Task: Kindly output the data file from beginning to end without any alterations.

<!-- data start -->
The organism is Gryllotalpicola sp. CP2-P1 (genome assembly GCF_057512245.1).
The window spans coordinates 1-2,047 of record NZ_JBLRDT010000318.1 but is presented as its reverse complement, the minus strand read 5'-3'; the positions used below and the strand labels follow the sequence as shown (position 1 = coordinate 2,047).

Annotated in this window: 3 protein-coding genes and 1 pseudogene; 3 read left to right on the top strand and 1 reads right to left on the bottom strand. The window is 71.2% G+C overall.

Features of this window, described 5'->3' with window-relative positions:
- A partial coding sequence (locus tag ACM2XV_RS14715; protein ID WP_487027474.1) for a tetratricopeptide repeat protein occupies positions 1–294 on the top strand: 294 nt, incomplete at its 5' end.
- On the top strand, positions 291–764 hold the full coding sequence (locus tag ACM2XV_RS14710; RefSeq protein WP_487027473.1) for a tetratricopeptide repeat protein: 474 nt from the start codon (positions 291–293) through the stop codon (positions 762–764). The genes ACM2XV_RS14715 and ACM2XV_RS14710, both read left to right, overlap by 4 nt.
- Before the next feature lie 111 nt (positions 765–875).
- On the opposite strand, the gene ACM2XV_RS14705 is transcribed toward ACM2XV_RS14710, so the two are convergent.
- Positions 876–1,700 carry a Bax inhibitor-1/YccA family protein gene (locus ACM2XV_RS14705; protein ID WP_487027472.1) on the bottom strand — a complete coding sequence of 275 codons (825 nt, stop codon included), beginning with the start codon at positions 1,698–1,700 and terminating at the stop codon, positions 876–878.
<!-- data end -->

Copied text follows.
The organism is Gryllotalpicola sp. CP2-P1 (genome assembly GCF_057512245.1).
The window spans coordinates 1-2,047 of record NZ_JBLRDT010000318.1 but is presented as its reverse complement, the minus strand read 5'-3'; the positions used below and the strand labels follow the sequence as shown (position 1 = coordinate 2,047).

Annotated in this window: 3 protein-coding genes and 1 pseudogene; 3 read left to right on the top strand and 1 reads right to left on the bottom strand. The window is 71.2% G+C overall.

Features of this window, described 5'->3' with window-relative positions:
- A partial coding sequence (locus tag ACM2XV_RS14715; protein ID WP_487027474.1) for a tetratricopeptide repeat protein occupies positions 1–294 on the top strand: 294 nt, incomplete at its 5' end.
- On the top strand, positions 291–764 hold the full coding sequence (locus tag ACM2XV_RS14710; RefSeq protein WP_487027473.1) for a tetratricopeptide repeat protein: 474 nt from the start codon (positions 291–293) through the stop codon (positions 762–764). The genes ACM2XV_RS14715 and ACM2XV_RS14710, both read left to right, overlap by 4 nt.
- Before the next feature lie 111 nt (positions 765–875).
- On the opposite strand, the gene ACM2XV_RS14705 is transcribed toward ACM2XV_RS14710, so the two are convergent.
- Positions 876–1,700 carry a Bax inhibitor-1/YccA family protein gene (locus ACM2XV_RS14705; protein ID WP_487027472.1) on the bottom strand — a complete coding sequence of 275 codons (825 nt, stop codon included), beginning with the start codon at positions 1,698–1,700 and terminating at the stop codon, positions 876–878.